Tuesday, September 30, 2008

Volcan Baru, Panam City, and Changing Plans...again!

Sunrise from the top of Volcan Baru, an absolutely amazing sight.

The climb up Volcan Baru was an interesting experience to say the least. On the one hand, it was a bit of a let down as the climb itself was not very challenging. Essentially, you walk up a long, steep dirt road. The thing is wide enough to drive a souped up four wheel drive truck on. I prefer hiking up trails that are a bit wild and difficult to climb, it makes me feel more as if I am out in nature as opposed to simply walking up a poorly maintained access road.

Also, the climb up I could not see much as it was so foggy and it began raining about a quarter of the way up the mountain. That combined with the effort of walking the 10 miles to the summit carrying my heavy pack resulted in me being drenched with rain and sweat within the first few kilometers. On a clear day you can see all kinds of wild life including the Mayan bird of paradise, called a Quetzal. I think I saw one fly by me, but it was so misty I am not certain. At any rate, a large bird buzzed by me as I climbed the volcano.

While the technical aspect of walking up the mountain may not have been challenging, the physical challenge of ascending the Volcano was very tough. Once I hit the 10,000 foot mark, I really began to feel the elevation. I would have to stop every few hundred meters to catch my breath. My pack held up well though, allowing me to carry the heavy load in relative comfort (although I was far from comfortable!). I brought far more water than I needed, as it was so cold and wet for the majority of the climb my body did not need nearly as much fluids as I had thought it would. While carrying the extra weight of the water was annoying, I would rather have it and not need it than need it and not have it.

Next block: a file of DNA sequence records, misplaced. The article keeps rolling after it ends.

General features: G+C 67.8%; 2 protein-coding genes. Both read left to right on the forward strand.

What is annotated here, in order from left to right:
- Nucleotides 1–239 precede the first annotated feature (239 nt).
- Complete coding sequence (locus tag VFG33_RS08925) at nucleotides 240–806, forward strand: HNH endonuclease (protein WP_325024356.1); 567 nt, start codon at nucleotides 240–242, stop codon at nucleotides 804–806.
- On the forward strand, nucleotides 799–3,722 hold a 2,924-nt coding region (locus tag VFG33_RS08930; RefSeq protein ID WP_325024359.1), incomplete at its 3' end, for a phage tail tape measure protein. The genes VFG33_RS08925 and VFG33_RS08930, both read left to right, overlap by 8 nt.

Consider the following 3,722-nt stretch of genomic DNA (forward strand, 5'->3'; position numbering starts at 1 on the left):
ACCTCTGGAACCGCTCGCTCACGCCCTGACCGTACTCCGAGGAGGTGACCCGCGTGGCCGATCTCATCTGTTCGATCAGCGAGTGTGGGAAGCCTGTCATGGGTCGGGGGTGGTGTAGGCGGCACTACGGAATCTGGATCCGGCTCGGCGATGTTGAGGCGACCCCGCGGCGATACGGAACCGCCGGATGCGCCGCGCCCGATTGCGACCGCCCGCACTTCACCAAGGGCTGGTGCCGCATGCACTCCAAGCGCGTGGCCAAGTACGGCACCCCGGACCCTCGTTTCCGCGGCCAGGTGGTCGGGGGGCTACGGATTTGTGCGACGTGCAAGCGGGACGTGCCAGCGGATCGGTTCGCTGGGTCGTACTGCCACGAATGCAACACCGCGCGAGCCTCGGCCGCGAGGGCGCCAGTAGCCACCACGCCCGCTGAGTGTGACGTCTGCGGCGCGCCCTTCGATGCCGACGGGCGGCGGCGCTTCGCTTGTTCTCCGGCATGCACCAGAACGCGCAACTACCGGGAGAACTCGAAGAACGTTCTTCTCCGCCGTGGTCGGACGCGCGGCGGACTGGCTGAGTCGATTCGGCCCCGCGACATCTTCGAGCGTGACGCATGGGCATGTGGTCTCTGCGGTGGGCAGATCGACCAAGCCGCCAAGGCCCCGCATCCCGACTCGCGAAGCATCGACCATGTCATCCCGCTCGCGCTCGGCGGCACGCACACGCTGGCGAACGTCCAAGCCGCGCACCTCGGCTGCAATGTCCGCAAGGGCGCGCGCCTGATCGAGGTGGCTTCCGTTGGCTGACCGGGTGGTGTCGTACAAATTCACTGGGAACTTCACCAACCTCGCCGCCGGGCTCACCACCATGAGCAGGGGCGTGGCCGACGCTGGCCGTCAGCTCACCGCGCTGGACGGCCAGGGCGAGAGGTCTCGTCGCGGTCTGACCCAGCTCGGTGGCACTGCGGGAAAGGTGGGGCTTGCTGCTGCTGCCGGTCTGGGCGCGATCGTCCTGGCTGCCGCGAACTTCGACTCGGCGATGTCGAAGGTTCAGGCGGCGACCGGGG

Once I began to approach the summit, the temperature began to drop rapidly. I had on pants, a jacket, and a beanie, but my hands and face still began to go numb. The summit itself was enjoyable as it requires you to actually climb up a cliff face (although as far as rock climbing goes it was not a very long or challenging climb, but it was still fun). At the very top of the volcano I had an unrestricted view in 360 degrees of....clouds! That evening when I made it to the top, it was so cloudy I couldn't see more than a few feet, which was rather disappointing. So, I pitched my tent and settled in for a freezing cold evening.

The next morning after a cold and sleepless night, I woke up feeling that I may have made a bad decision in climbing the volcano. I began to eat breakfast and pack up camp when the sun began to creep up over the horizon and with it came the most breathtaking views I have ever seen. I was lucky in that it was a clear morning and I could see all the way to the horizon in every direction. I was at the highest point in Panama and in one field of view I could see Panama, Costa Rica, the Caribbean and the Pacific. It was amazing. It did not last long though, as within an hour, the clouds came rolling back in and covered everything. I was looking down at the clouds, which was a surreal feeling.

After enjoying the views and feeling good in the end about my climb, I headed back down the mountain, another 10 miles and 8,000 feet of elevation loss. I swear, hiking downhill is more uncomfortable than hiking uphill. Your knees hurt so much more on the descent than the ascent.

At the bottom, the cab that was meant to be waiting for me was not there, so I had to walk another two and a half miles towards town before a cab passed me and picked me up. That was annoying to say the least.

At the bottom, ready to tackle the Volcano.

A view in the beggining before the rain set in.

The hike would have been beautiful if you could have seen much of it. This was one of the more visible areas.

Soaking wet!

This is the caldera of the volcano, sine it is not active, there is not much to see.

The hike to the summit was much more enjoyable.

This is the very top of the summit, someone dragged a huge cross up here, that took some serious dedication.
Me on the summit. Freezing, and wet!

The Carribbean.

The Pacific.

Looking back to Costa Rica.

Sleepy eyed in the early morning.

The sunrise was fantastic.

This is where the offical trail ends, but to reach the summit, you have to climb a lot further and gain a great deal more elevation.

This is all I could see after the clouds came in in the morning.

On the way back down!